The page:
Save the file and run "sudo update-grub" and see what happens on the next boot.

I am not familiar with Fedora so I don't know what the entry would be, but in general other linux entries look like:

Thanks that does help. I'm not asking for tech support per say. I was just using it as an example, but that will help if I need to do it. I had no idea that update-grub actually looks for other operating systems to add. The great part about it is that the man page for update-grub is
UPDATE-GRUB(8) UPDATE-GRUB(8)

NAME
update-grub - stub for grub-mkconfig

SYNOPSIS
update-grub

DESCRIPTION
update-grub is a stub for running grub-mkconfig -o /boot/grub/grub.cfg to generate a grub2 config file.

SEE ALSO
grub-mkconfig(8)

April 2009 UPDATE-GRUB(8)
And grub-mkconfig is
GRUB-MKCONFIG(8) System Administration Utilities GRUB-MKCONFIG(8)

NAME
grub-mkconfig - manual page for grub-mkconfig (GNU GRUB 1.97~beta4)

SYNOPSIS
grub-mkconfig [OPTION]

DESCRIPTION
Generate a grub config file

-o, --output=FILE
output generated config to FILE [default=stdout]

-h, --help
print this message and exit

-v, --version
print the version information and exit

REPORTING BUGS
Report bugs to <bug-grub@gnu.org>.

This gets back to my core complaint. Why is everything so damn different and undocumented? There's no indication that update-grub is looking for other OSes. In fact, the only thing that it says it does is take some unmentioned config files and turn them into a giant goobily-gook of a file at /boot/grub/grub.cfg.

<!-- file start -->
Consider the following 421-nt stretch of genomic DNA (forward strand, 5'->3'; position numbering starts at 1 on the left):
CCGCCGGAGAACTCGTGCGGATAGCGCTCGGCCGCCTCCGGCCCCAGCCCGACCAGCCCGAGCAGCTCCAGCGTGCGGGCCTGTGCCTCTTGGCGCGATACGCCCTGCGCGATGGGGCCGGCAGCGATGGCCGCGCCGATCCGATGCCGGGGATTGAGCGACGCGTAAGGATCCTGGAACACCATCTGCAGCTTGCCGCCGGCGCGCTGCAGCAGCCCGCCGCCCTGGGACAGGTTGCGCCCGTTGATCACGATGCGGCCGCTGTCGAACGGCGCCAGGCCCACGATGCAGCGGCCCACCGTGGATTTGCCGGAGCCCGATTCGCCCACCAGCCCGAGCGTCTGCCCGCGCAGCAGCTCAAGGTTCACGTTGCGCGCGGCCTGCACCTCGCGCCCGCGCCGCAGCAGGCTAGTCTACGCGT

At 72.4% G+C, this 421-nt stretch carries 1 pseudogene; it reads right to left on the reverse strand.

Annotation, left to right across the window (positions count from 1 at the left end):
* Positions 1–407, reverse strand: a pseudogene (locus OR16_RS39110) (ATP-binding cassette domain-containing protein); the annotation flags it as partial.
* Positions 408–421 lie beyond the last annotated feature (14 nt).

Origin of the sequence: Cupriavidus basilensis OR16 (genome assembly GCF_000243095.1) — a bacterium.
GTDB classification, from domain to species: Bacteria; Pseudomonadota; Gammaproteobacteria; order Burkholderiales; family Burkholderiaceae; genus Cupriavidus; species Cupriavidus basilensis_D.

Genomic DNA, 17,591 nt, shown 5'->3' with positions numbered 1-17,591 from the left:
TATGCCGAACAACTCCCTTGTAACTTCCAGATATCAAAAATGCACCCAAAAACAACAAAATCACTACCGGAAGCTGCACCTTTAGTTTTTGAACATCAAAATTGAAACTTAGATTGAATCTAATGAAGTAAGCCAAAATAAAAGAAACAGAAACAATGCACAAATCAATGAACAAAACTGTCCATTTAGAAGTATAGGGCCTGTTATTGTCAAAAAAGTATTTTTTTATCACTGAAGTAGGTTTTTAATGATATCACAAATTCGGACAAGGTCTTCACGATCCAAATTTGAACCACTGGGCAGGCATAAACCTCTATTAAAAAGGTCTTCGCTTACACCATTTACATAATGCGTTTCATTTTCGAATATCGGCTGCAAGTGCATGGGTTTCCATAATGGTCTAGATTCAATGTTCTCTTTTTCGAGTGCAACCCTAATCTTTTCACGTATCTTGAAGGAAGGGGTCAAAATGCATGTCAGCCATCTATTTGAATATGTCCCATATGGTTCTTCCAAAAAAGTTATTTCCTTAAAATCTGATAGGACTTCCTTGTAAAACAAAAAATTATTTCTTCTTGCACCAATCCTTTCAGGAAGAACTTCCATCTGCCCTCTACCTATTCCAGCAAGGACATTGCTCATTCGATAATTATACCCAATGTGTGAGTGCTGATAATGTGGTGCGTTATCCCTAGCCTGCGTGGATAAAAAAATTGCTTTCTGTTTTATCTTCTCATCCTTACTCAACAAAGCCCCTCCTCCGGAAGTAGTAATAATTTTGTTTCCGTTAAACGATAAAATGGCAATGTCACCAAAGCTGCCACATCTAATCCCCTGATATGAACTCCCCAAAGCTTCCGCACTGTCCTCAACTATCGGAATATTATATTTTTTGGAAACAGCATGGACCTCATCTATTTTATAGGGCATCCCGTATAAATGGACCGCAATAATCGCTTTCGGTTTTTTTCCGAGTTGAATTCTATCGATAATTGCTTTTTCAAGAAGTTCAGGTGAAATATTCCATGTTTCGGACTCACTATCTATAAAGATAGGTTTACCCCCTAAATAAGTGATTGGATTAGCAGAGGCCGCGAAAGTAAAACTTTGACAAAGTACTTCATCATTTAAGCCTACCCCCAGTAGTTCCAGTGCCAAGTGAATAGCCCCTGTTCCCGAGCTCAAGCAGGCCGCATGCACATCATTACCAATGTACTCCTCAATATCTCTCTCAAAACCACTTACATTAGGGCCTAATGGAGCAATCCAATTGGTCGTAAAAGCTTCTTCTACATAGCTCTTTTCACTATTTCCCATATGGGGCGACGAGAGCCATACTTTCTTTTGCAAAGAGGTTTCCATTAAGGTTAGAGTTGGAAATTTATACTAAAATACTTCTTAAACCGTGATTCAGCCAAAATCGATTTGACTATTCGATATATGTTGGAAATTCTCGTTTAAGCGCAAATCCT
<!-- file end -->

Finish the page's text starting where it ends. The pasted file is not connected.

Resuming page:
Here's actually a question with a system that I have. Grub always fails to boot on it. It mentions something about the env failing. I can get to the menu and edit the entry. The second line causes the problem; it's something about setting an environment variable on failure. I delete the line then ctrl+x to boot. The stupid thing is that I have to do this every time I boot because I have no idea where this menu entry is, so I can't delete the second line, which seems to be useless anyways (no I take that back -- it exists solely to **** me off).

Xbehave
October 24th, 2009, 12:55 AM
1) I really don't get the point of it
2) It wont let me secure my PC by locking old kernels

For others that may face similar situations:
It's been replaced by /boot/grub/grub.cfg but the file you edit is mainly /etc/default/grub

In particular this is stupid because i boot multiple distros so having a single manually configured /boot/grub/menu.conf means no distro ever steps on another's toes.

drs305
October 24th, 2009, 01:01 AM
In particular this is stupid because i boot multiple distros so having a single manually configured /boot/grub/menu.conf means no distro ever steps on another's toes.

I don't want to be a Grub 2 fanboy - I'm just a user - but I want others to understand the possibilites. If you are looking for a single, manually edited file there is the option of making the 10,20,and 30 files in /etc/grub.d/ non-executable. Put all your entries into 40_custom manually, update it manually whenever you want, and you have a menu that is totally unencumbered by the new GRUB 2 process.

Xbehave
October 24th, 2009, 01:16 AM